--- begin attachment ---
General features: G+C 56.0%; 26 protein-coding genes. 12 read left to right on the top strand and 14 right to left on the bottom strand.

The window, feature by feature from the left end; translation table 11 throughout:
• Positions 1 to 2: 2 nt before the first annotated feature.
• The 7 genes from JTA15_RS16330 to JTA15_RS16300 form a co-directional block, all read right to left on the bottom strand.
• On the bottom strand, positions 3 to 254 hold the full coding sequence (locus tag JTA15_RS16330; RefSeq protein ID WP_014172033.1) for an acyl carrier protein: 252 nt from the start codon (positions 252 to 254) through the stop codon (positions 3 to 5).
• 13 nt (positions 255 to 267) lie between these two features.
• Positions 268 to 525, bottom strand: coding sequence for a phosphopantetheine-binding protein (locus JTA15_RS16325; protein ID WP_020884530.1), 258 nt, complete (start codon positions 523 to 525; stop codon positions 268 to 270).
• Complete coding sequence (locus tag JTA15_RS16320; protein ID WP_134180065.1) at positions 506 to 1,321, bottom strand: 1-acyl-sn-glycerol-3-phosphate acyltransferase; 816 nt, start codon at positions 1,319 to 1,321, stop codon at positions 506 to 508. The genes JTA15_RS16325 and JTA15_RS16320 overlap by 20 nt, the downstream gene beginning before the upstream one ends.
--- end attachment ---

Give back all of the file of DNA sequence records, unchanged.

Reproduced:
General features: G+C 56.0%; 26 protein-coding genes. 12 read left to right on the top strand and 14 right to left on the bottom strand.

The window, feature by feature from the left end; translation table 11 throughout:
• Positions 1 to 2: 2 nt before the first annotated feature.
• The 7 genes from JTA15_RS16330 to JTA15_RS16300 form a co-directional block, all read right to left on the bottom strand.
• On the bottom strand, positions 3 to 254 hold the full coding sequence (locus tag JTA15_RS16330; RefSeq protein ID WP_014172033.1) for an acyl carrier protein: 252 nt from the start codon (positions 252 to 254) through the stop codon (positions 3 to 5).
• 13 nt (positions 255 to 267) lie between these two features.
• Positions 268 to 525, bottom strand: coding sequence for a phosphopantetheine-binding protein (locus JTA15_RS16325; protein ID WP_020884530.1), 258 nt, complete (start codon positions 523 to 525; stop codon positions 268 to 270).
• Complete coding sequence (locus tag JTA15_RS16320; protein ID WP_134180065.1) at positions 506 to 1,321, bottom strand: 1-acyl-sn-glycerol-3-phosphate acyltransferase; 816 nt, start codon at positions 1,319 to 1,321, stop codon at positions 506 to 508. The genes JTA15_RS16325 and JTA15_RS16320 overlap by 20 nt, the downstream gene beginning before the upstream one ends.